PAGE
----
The relationship infrastructure scaling summer employment in Boston

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Jun 21, 2019

Students need relationships to get by and to get ahead. But all too often in our education system, relationships are treated as inputs to learning, rather than outcomes in their own right. We’re offering in-depth profiles of programs that are flipping that script and deliberately designing models to deepen and diversify students’ networks. This is the third piece in our Who You Know in Action blog series. Read the first piece here and the second piece here.

This blog is co-authored with Charlotte Peyser.

“Disconnectedness is the new segregation.” This single statement sums up how Neil Sullivan, Executive Director of the Boston Private Industry Council (PIC), sees the critical role that connections play in leveling the playing field for young people in Boston and beyond.

The Boston PIC operates a host of programs—including a summer internship placement program for high schoolers, a community college coaching program, and a youth re-engagement center in partnership with Boston Public Schools. But for Sullivan, “We are more of a broker than a program. We work directly with students, and we develop and sustain relationships among programs, schools, and employers on their behalf.” Building an infrastructure that combats youth disconnectedness dictates the PIC’s programming efforts, not the other way around.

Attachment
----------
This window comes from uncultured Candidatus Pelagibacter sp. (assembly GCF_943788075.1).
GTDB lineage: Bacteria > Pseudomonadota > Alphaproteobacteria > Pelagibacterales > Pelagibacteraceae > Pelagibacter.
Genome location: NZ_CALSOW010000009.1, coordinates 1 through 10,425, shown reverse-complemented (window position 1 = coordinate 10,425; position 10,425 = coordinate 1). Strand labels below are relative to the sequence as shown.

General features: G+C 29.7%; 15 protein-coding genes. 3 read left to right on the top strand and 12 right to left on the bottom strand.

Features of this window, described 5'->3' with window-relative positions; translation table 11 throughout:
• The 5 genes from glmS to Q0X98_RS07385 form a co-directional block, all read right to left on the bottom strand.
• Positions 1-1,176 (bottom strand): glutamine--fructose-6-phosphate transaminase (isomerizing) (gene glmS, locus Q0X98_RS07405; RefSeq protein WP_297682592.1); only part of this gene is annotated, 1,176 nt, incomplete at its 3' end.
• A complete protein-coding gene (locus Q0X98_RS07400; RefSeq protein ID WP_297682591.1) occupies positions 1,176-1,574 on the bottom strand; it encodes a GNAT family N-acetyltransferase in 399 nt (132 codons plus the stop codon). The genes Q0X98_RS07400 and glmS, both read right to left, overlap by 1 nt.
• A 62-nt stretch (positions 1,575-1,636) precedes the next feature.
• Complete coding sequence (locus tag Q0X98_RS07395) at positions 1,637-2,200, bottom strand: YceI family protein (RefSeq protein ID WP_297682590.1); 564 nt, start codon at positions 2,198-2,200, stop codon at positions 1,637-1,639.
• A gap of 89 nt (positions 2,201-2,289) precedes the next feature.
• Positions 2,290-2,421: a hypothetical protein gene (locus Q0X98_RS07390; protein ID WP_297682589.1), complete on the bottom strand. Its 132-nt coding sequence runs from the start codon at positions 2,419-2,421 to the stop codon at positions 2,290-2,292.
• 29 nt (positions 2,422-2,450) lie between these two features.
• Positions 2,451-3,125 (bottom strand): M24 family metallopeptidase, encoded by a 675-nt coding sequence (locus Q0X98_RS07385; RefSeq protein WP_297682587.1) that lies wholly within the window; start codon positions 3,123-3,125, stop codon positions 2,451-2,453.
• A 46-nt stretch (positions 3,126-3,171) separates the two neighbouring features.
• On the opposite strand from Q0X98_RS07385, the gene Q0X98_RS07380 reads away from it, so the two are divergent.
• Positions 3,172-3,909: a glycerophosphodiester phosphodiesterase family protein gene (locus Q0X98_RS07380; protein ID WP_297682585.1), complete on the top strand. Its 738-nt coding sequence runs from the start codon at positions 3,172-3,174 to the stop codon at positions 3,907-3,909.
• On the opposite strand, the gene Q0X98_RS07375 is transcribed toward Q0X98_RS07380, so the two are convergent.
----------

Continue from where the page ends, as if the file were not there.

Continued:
That helps to explain why the PIC operates an elaborate relationship infrastructure that spans its programming and partnerships. We took a close look at the particular network that PIC has built to support summer employment at scale across the city for all high school students, especially those often shut out of employment onramps and opportunities.

The map below shows this infrastructure first from the perspective of high school students that PIC serves (yellow dots). Beyond high schoolers themselves, the map reveals the extensive tentacles of behind-the-scenes networks that its staff (dark blue dots) maintains with schools (red dots) and a range of industry partners (light blue dots).

Investing in brokers

Brokers work at the intersections of systems. But while brokering can sound transactional, the PIC’s approach is deeply personal and aimed at unlocking new human connections. “We have front line staff doing community organizing to create experiences and networks that wouldn’t exist otherwise,” Sullivan said. These different brokers play various roles and interact as a coherent infrastructure to support scale: